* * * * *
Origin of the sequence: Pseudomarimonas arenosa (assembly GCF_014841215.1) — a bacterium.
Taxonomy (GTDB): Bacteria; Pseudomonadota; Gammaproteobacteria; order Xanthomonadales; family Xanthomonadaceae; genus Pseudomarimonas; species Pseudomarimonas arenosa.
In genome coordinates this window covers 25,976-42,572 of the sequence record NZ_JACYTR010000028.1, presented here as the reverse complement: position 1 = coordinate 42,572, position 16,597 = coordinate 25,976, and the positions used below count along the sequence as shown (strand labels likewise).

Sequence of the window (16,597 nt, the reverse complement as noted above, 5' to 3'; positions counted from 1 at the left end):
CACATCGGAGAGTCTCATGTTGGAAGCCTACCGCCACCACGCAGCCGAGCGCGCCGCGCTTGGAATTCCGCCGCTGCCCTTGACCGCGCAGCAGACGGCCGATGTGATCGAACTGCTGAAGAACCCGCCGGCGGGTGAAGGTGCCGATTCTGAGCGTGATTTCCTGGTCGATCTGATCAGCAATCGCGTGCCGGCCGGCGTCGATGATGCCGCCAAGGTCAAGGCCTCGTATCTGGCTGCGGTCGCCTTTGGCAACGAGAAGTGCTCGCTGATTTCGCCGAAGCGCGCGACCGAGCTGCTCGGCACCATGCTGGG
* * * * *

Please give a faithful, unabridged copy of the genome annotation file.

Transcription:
Origin of the sequence: Pseudomarimonas arenosa (assembly GCF_014841215.1) — a bacterium.
Taxonomy (GTDB): Bacteria; Pseudomonadota; Gammaproteobacteria; order Xanthomonadales; family Xanthomonadaceae; genus Pseudomarimonas; species Pseudomarimonas arenosa.
In genome coordinates this window covers 25,976-42,572 of the sequence record NZ_JACYTR010000028.1, presented here as the reverse complement: position 1 = coordinate 42,572, position 16,597 = coordinate 25,976, and the positions used below count along the sequence as shown (strand labels likewise).

Sequence of the window (16,597 nt, the reverse complement as noted above, 5' to 3'; positions counted from 1 at the left end):
CACATCGGAGAGTCTCATGTTGGAAGCCTACCGCCACCACGCAGCCGAGCGCGCCGCGCTTGGAATTCCGCCGCTGCCCTTGACCGCGCAGCAGACGGCCGATGTGATCGAACTGCTGAAGAACCCGCCGGCGGGTGAAGGTGCCGATTCTGAGCGTGATTTCCTGGTCGATCTGATCAGCAATCGCGTGCCGGCCGGCGTCGATGATGCCGCCAAGGTCAAGGCCTCGTATCTGGCTGCGGTCGCCTTTGGCAACGAGAAGTGCTCGCTGATTTCGCCGAAGCGCGCGACCGAGCTGCTCGGCACCATGCTGGG